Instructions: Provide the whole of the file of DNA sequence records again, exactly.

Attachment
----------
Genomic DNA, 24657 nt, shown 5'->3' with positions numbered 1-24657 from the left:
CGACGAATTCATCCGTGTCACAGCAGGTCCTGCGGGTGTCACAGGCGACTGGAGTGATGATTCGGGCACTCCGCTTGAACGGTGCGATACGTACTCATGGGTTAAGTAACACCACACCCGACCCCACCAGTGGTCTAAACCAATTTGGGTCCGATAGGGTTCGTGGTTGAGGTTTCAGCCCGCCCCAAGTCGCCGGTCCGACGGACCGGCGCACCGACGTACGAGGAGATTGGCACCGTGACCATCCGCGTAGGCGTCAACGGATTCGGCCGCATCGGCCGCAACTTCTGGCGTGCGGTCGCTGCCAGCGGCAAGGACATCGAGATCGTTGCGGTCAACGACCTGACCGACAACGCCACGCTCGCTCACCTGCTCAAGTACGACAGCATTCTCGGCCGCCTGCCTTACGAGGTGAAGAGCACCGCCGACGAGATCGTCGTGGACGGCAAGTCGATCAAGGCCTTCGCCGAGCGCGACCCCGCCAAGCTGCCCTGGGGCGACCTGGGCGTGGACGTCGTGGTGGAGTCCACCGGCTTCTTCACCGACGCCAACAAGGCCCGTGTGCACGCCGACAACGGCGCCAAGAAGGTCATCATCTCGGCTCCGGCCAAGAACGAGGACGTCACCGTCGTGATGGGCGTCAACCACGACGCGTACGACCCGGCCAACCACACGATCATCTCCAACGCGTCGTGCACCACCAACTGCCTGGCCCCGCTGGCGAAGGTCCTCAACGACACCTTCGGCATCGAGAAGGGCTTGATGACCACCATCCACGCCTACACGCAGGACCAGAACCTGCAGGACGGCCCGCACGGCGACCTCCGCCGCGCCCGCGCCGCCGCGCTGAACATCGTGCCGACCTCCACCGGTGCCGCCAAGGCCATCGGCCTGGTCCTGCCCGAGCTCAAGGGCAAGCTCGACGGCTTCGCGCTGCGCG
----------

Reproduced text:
Genomic DNA, 24657 nt, shown 5'->3' with positions numbered 1-24657 from the left:
CGACGAATTCATCCGTGTCACAGCAGGTCCTGCGGGTGTCACAGGCGACTGGAGTGATGATTCGGGCACTCCGCTTGAACGGTGCGATACGTACTCATGGGTTAAGTAACACCACACCCGACCCCACCAGTGGTCTAAACCAATTTGGGTCCGATAGGGTTCGTGGTTGAGGTTTCAGCCCGCCCCAAGTCGCCGGTCCGACGGACCGGCGCACCGACGTACGAGGAGATTGGCACCGTGACCATCCGCGTAGGCGTCAACGGATTCGGCCGCATCGGCCGCAACTTCTGGCGTGCGGTCGCTGCCAGCGGCAAGGACATCGAGATCGTTGCGGTCAACGACCTGACCGACAACGCCACGCTCGCTCACCTGCTCAAGTACGACAGCATTCTCGGCCGCCTGCCTTACGAGGTGAAGAGCACCGCCGACGAGATCGTCGTGGACGGCAAGTCGATCAAGGCCTTCGCCGAGCGCGACCCCGCCAAGCTGCCCTGGGGCGACCTGGGCGTGGACGTCGTGGTGGAGTCCACCGGCTTCTTCACCGACGCCAACAAGGCCCGTGTGCACGCCGACAACGGCGCCAAGAAGGTCATCATCTCGGCTCCGGCCAAGAACGAGGACGTCACCGTCGTGATGGGCGTCAACCACGACGCGTACGACCCGGCCAACCACACGATCATCTCCAACGCGTCGTGCACCACCAACTGCCTGGCCCCGCTGGCGAAGGTCCTCAACGACACCTTCGGCATCGAGAAGGGCTTGATGACCACCATCCACGCCTACACGCAGGACCAGAACCTGCAGGACGGCCCGCACGGCGACCTCCGCCGCGCCCGCGCCGCCGCGCTGAACATCGTGCCGACCTCCACCGGTGCCGCCAAGGCCATCGGCCTGGTCCTGCCCGAGCTCAAGGGCAAGCTCGACGGCTTCGCGCTGCGCG